1. I very much enjoyed this post, and it brought a question to my mind: in most evangelical churches, I'd agree that the clergy/laity line is delineated between men and women. From my experience learning from and getting to know sexual minorities, I think it is worthwhile to consider how sexuality factors into this discussion. For example, how does this delineation affect those who are transgender?

    Under-girding that line of questioning is when does the evangelical idea of what a man is like shift that line of delineation to exclude certain people? This goes back to the sermon you preached with Jonathan Storment, but I know of good, Godly men who do not conform to evangelical ideals of manhood, and who seem to be denied access to becoming clergy. More than being denied, maybe it's more that they are overlooked.

    Anyway, thanks for this thought-provoking post. It really got me thinking.

  2. This look at the symbolism and purpose behind the celibate priesthood in Catholicism was most helpful. However, I disagree with (or could use clarification on) your assertion that "Evangelicalism makes every female a member of the laity and makes every male a member of the clergy." What about men in evangelical churches who do not serve in any priestly or pastoral role? Are they not part of the laity, rather than the clergy (though they could feasibly change this)?

  3. Yes, not all men are in those roles, but most often this is a voluntary choice. As men they could be involved in those roles but elect not to.

    And to be sure, there are locations of service in evangelical churches that involve discernment and selection, where certain aptitudes and virtues are required beyond gender.

  4. This reminds me of an anecdote I heard from someone a few years above me when I was in school studying Ministry. A young woman was telling part of her story, explaining the hurt that was caused by her church home growing up never inviting her to lead in any visible, despite her gifts. She even wrote a sermon that she had to teach to a boy in her youth group, and watch him speak the words God had put on her heart.

    Years later, she returned to visit the church with her husband. The elders asked him to read scripture that morning. What had been meant as a gesture of welcoming and inclusiveness towards a guest was actually more a cruel reminder that maleness was more highly valued when it came to leadership than years of study and Godly living. The elders chose him over her for a leadership role based solely on his gender.

  5. Another point that must be addressed, is from my understanding, Catholicism is NOT saying, "Woman thou shalt not preach" - rather they are only denying women the ability to consecrate the eucharist. It's my understanding that at some small parishes that share priests, there are nuns assigned to be the administrator of the parish, and those nuns on occasion give the homily (same as the permanent deacons who while ordained, cannot consecrate the eucharist either). It is one very specific thing that is denied to women - and they don't even use the verses about women keeping quiet in church to argue their point either. Somehow to me that is a huge difference than most evangelical complementarianism. The Catholic church doesn't even teach that the husband is the head of the family to my understanding (Sure there are some catholics who teach that I'm sure, but the "Church" itself does not). The ONLY place in which (some) men are privleged over women is in the ability to consecrate the eucharist... and like you've already pointed out, they've had to give up much (and take much authority over themselves in all but the top levels of the church) to gain that honor as well.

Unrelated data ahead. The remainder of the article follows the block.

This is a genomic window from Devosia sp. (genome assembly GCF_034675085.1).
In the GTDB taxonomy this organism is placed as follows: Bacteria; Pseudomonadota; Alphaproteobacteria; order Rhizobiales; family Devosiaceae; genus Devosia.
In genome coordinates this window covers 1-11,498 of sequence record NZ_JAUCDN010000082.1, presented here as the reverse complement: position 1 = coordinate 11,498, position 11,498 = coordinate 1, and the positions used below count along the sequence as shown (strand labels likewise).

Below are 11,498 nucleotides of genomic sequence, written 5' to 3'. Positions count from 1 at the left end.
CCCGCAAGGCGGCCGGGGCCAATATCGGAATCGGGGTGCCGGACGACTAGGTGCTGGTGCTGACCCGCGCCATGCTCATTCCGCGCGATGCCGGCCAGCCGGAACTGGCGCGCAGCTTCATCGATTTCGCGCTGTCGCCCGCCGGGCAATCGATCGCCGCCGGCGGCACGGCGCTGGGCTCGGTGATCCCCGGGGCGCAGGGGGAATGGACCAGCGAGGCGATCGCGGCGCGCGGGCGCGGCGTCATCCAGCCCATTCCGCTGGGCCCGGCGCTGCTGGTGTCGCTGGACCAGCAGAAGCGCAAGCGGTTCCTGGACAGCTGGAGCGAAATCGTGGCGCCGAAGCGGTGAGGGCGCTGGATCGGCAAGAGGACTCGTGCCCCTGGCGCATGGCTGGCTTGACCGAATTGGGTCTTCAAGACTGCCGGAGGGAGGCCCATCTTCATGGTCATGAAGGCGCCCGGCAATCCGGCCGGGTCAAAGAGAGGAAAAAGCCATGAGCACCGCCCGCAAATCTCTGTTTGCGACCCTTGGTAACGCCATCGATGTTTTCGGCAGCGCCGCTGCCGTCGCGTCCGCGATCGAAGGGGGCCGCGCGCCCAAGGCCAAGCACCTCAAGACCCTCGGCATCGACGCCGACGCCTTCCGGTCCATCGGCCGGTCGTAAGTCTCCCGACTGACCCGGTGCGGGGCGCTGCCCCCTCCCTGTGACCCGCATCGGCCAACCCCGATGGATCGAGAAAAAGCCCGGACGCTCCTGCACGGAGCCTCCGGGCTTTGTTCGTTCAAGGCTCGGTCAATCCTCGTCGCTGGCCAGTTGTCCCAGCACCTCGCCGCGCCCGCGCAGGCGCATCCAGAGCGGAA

6. I did not expect a series on complementarianism to include such a persuasive argument in support of celibate male priesthood, but I certainly found it compelling. Thank you for giving this Catholic feminist mind a different perspective to ponder.

  7. "In evangelicalism there is no cost--like lifelong celibacy--for being given authority." Ugh...this blog is getting worse than the Gospel Coalition in it's judgmental, nonsensical tone (does anyone really want MORE celibate pastors?). It's getting harder and harder to find objective arguments that don't resort to passive aggressive BS, rooted in a desire to see the other side pay for their theology. I came here for the well crafted arguments for Christian Universalism. I'll be leaving because of the chip-on-the-shoulder nature of the blog entries of late. If there's no cost to being an evangelical pastor, there's even less cost to being a blogger.

  8. When I was in middle school I got baptized. Next time I went to Sunday School Miss. Gloria, my favorite teacher to date at church, wasn't there. I asked why. It was because I had been baptized. And though I was only about 12 years old, she, being a women, couldn't teach me.

    I had "authority" over Miss Gloria. And it made me wish I hadn't been baptized.

    Best wishes Kevin.

  9. Your experience is your experience, Richard. But I think it clouds your judgment. Your response to my post did little to alleviate my concern that you are being unfair in your refutation of patriarchal, Reformed Christianity. Anecdotes from your upbringing aren't an argument, and attacking their sacrifice, or lack of it (in your opinion), is low. It puts you on par with them. And God knows they have been incredibly unfair to progressive Christians, Universalists, etc. I understand the urge to adjust one's tone to be less that charitable, but I can't help but think all this blogging back and forth is sometimes doing more harm than good for the body.

    Maybe I just read too much and need a break. I don't know. Best wishes to you as well, sir.